The problem with passion that is fuelled by guilt is that it tends to be very destructive. It is unrelenting, exhausting and all consuming. It associates with fear and vulnerability and can lead to resentment and other emotions which drive us apart. It is physiologically and emotionally very stressful. We have to be particularly careful because from the outside this passion can look just the same as its more positive relative. But it hides a dark secret and is far from healthy.
How should we handle guilt? Three questions to ask yourself…
1. Where has it come from?
Its really important that we are wise about what is triggering our guilt. Is this guilt our own or is there a chance that it stems from something that is or was far out of our control? We must be careful about just accepting guilt without questioning it. Think ‘am I really guilty here?’ or ‘Is this something within my power to do something about?’ If you are carrying guilt for something that isn’t actually your fault, is outside of your control or responsibility or that you cannot change, the problem is not you but the guilt! You need to reject that, and seek God’s help to be freed from it.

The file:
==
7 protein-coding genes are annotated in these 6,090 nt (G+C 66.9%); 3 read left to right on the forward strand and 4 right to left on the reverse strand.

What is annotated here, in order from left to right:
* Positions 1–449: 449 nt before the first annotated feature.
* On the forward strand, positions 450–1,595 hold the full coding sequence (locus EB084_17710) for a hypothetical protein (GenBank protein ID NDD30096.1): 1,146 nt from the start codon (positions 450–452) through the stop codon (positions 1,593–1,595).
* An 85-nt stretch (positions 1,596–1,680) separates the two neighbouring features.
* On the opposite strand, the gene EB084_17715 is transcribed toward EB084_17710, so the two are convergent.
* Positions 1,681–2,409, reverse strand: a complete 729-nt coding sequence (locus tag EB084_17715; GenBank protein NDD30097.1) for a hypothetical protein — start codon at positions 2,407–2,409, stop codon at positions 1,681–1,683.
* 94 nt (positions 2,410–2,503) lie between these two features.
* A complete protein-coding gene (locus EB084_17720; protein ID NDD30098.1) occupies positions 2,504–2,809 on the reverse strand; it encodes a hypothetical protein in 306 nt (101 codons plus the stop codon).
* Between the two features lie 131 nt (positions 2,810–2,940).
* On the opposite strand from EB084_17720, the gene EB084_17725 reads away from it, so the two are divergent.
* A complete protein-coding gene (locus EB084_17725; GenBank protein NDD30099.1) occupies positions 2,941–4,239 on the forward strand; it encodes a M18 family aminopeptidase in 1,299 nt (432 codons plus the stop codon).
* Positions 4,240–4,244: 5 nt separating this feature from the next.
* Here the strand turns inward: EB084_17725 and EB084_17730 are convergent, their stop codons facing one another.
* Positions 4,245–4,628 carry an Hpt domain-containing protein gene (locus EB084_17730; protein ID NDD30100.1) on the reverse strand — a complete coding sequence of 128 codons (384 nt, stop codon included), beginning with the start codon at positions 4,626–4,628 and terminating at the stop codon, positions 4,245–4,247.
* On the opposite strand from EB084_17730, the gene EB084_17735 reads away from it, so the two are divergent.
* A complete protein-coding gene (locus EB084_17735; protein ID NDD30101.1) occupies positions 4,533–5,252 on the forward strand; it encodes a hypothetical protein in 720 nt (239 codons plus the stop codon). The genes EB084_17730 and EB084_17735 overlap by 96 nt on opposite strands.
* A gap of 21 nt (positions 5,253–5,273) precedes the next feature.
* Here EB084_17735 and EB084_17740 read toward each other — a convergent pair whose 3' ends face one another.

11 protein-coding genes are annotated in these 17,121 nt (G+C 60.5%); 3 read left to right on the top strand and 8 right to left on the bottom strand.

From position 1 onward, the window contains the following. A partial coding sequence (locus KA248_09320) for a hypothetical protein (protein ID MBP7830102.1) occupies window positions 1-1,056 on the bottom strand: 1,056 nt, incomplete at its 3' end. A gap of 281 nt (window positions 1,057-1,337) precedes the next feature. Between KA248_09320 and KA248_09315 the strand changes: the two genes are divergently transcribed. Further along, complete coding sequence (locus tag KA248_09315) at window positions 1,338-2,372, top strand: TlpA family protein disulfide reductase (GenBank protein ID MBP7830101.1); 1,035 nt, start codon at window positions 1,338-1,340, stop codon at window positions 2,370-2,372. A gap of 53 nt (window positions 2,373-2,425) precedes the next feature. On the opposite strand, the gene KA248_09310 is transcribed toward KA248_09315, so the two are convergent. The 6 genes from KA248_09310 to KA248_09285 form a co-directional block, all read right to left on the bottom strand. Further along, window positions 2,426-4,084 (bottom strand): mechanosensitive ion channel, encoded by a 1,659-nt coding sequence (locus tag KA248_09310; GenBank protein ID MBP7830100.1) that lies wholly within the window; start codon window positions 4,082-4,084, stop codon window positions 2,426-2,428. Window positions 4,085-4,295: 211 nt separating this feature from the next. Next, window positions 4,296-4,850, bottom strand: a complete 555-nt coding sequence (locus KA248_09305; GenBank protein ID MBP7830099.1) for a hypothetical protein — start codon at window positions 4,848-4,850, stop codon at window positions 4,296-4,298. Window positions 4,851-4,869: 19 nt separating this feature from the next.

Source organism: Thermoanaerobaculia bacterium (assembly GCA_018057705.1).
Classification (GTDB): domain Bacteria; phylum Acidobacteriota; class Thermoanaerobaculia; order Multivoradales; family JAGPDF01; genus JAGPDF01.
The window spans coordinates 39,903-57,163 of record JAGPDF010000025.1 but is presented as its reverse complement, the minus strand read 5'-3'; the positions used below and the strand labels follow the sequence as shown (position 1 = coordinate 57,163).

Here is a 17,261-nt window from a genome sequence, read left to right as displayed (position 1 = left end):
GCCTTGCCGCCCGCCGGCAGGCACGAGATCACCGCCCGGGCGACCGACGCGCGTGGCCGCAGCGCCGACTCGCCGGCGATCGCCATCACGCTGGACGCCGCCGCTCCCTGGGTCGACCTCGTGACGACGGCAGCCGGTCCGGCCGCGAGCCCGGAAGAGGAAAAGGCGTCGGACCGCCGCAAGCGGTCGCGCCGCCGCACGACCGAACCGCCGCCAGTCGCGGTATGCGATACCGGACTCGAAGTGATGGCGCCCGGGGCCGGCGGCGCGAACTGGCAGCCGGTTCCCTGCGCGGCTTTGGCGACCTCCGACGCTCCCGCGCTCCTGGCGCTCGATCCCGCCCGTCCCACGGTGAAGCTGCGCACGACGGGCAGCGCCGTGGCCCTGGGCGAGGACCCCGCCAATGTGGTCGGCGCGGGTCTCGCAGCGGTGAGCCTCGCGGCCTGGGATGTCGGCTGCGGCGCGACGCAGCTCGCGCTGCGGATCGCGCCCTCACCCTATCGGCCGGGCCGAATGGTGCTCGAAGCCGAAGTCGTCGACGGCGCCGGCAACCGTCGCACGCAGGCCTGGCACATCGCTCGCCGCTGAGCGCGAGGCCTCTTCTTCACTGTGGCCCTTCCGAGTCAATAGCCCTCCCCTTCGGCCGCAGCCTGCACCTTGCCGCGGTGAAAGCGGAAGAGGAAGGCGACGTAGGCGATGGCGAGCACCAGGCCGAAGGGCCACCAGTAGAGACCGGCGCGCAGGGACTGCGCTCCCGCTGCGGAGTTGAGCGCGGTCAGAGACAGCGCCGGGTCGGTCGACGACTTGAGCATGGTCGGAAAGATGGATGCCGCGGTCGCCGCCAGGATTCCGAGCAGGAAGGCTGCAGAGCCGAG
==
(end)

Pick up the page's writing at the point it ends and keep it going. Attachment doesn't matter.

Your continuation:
If however, your guilt is justified – if your actions have been unwise, hurtful or negligent, then the solution is simple: do something about it. Too often out guilt paralyses us – instead of making amends, we make ourselves miserable.
2. Where is it driving you?
The second important question about guilt is about the impact it is having on us. Positive guilt or conscience leads us towards God and towards positive change. Does your guilt make you take positive steps? Unhelpful or negative guilt drives us into isolation. If your guilt makes you want to hide away, or is causing you a lot of stress you may need to get some help with dealing with it. Vow to be motivated by passion, not guilt.
3 – What does God say?
‘Positive’ distress drives us towards God and if there’s one area we need God’s wisdom it is where guilt is concerned! It is vital to seek God in prayer, but also to listen to God’s response. Remember that this response might come from lots of places: the bible, other people, teaching you hear etc